Lucy Stone was an American suffragist, the wife of abolitionist
Henry Brown Blackwell (1825-1909) (the brother of Elizabeth Blackwell)
and the mother of Alice Stone Blackwell, another prominent suffragette,
journalist and human rights defender.
in West Brookfield, Massachusetts, Stone first attended Mount
Holyoke College (then Mount Holyoke Female Seminary) in 1839.
She left Mount Holyoke and later joined Oberlin College, from
which she graduated in 1847. Her graduation from Oberlin made
her the first woman of Massachusetts to earn a B.A.
became a leader of the women's suffrage movement, lecturing extensively
on both suffrage and abolition. In 1870 she founded, in Boston,
the Woman's Journal, the publication of the American Woman Suffrage
Association, and she continued to edit it for the rest of her
life, assisted by her husband and their daughter. That daughter,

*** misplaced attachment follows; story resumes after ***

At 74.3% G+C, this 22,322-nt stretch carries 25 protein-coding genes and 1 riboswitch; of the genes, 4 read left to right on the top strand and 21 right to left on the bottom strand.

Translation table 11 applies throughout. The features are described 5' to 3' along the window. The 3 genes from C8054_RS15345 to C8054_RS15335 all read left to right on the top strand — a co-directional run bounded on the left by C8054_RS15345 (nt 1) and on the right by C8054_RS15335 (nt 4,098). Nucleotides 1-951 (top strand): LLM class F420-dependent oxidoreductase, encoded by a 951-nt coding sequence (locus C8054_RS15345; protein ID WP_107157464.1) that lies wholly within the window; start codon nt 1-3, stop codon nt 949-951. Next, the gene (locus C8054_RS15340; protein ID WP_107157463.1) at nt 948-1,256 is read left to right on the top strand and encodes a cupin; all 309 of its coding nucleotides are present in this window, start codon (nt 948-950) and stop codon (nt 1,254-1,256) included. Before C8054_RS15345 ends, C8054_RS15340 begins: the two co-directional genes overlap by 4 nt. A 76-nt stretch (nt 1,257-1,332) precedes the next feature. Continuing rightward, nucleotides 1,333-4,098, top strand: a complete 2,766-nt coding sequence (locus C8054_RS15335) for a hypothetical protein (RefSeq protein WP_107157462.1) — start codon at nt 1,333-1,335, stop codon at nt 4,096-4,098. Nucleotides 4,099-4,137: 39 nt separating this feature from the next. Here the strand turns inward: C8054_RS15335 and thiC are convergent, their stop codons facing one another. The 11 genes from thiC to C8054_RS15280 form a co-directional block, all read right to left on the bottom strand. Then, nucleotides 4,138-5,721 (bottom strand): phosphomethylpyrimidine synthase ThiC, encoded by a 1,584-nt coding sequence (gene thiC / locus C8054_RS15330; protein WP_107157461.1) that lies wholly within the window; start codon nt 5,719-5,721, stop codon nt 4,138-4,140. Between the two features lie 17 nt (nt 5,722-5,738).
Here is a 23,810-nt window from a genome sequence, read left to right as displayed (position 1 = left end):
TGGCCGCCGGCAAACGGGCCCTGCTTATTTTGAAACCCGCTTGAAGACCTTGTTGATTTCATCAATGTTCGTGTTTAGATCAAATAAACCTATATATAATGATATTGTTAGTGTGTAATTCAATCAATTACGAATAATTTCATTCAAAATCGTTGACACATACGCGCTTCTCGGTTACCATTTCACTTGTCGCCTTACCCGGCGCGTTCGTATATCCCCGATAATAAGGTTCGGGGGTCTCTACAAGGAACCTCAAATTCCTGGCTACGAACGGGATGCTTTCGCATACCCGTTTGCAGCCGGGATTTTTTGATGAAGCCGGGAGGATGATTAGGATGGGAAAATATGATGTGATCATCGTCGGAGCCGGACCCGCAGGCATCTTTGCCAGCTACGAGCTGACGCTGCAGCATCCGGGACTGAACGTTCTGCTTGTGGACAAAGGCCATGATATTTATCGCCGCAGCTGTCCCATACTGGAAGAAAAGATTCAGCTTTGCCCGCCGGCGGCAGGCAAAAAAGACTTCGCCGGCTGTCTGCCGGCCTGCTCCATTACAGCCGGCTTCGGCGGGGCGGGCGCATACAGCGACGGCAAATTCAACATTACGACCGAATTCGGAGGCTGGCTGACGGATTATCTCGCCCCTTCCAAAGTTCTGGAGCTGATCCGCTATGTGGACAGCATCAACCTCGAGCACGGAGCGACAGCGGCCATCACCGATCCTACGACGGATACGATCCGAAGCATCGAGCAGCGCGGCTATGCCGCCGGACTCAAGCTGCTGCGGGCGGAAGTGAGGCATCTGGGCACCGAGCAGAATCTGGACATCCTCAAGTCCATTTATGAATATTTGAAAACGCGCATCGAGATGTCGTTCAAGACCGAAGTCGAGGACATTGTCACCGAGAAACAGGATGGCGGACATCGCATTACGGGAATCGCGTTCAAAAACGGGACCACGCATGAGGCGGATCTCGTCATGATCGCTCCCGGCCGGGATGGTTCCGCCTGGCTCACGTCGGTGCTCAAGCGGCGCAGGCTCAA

Alice Stone Blackwell (1857-1950), wrote her biography, Lucy Stone:
Pioneer of Woman's Rights (ISBN 0813919908), which was published
in 1930 and again in 1971 (2nd edition).
Stone's refusal to be known by her husband's name, as an assertion
of her own rights, was controversial then and is what she is remembered
for today. Women who continue to use their birth names after marriage
are still occasionally known as "Lucy Stoners" in the
U.S. In 1921, the Lucy Stone League was founded in New York City.
It was reborn in 1997.
her passing in 1893, Lucy stone was interred in the Forest Hills
Cemetery in Jamaica Plain, Massachusetts.